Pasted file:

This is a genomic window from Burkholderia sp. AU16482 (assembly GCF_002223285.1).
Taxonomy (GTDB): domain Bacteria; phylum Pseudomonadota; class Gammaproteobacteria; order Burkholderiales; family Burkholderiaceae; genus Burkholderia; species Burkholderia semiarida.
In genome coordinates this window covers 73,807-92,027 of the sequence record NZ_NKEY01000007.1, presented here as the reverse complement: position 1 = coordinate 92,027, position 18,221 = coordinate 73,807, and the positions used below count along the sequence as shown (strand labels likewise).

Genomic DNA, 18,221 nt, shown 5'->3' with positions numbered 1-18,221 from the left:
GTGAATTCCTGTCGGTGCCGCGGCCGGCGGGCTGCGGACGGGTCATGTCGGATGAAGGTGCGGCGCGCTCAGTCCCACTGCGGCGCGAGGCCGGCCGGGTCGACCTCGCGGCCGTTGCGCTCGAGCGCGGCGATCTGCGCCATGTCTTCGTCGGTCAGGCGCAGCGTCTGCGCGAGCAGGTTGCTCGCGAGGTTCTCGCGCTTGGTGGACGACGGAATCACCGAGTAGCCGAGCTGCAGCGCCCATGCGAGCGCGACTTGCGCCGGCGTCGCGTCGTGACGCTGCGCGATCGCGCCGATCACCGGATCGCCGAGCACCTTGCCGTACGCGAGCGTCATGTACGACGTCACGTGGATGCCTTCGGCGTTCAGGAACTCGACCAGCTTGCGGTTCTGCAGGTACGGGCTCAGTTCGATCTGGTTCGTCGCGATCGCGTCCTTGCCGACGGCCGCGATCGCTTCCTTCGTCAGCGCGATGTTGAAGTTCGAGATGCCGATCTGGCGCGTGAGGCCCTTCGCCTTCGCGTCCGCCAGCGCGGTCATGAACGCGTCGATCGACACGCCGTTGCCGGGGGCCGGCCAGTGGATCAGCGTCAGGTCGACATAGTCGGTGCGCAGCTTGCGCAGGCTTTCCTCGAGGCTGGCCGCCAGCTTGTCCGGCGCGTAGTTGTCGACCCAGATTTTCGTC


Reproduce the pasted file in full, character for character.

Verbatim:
This is a genomic window from Burkholderia sp. AU16482 (assembly GCF_002223285.1).
Taxonomy (GTDB): domain Bacteria; phylum Pseudomonadota; class Gammaproteobacteria; order Burkholderiales; family Burkholderiaceae; genus Burkholderia; species Burkholderia semiarida.
In genome coordinates this window covers 73,807-92,027 of the sequence record NZ_NKEY01000007.1, presented here as the reverse complement: position 1 = coordinate 92,027, position 18,221 = coordinate 73,807, and the positions used below count along the sequence as shown (strand labels likewise).

Genomic DNA, 18,221 nt, shown 5'->3' with positions numbered 1-18,221 from the left:
GTGAATTCCTGTCGGTGCCGCGGCCGGCGGGCTGCGGACGGGTCATGTCGGATGAAGGTGCGGCGCGCTCAGTCCCACTGCGGCGCGAGGCCGGCCGGGTCGACCTCGCGGCCGTTGCGCTCGAGCGCGGCGATCTGCGCCATGTCTTCGTCGGTCAGGCGCAGCGTCTGCGCGAGCAGGTTGCTCGCGAGGTTCTCGCGCTTGGTGGACGACGGAATCACCGAGTAGCCGAGCTGCAGCGCCCATGCGAGCGCGACTTGCGCCGGCGTCGCGTCGTGACGCTGCGCGATCGCGCCGATCACCGGATCGCCGAGCACCTTGCCGTACGCGAGCGTCATGTACGACGTCACGTGGATGCCTTCGGCGTTCAGGAACTCGACCAGCTTGCGGTTCTGCAGGTACGGGCTCAGTTCGATCTGGTTCGTCGCGATCGCGTCCTTGCCGACGGCCGCGATCGCTTCCTTCGTCAGCGCGATGTTGAAGTTCGAGATGCCGATCTGGCGCGTGAGGCCCTTCGCCTTCGCGTCCGCCAGCGCGGTCATGAACGCGTCGATCGACACGCCGTTGCCGGGGGCCGGCCAGTGGATCAGCGTCAGGTCGACATAGTCGGTGCGCAGCTTGCGCAGGCTTTCCTCGAGGCTGGCCGCCAGCTTGTCCGGCGCGTAGTTGTCGACCCAGATTTTCGTC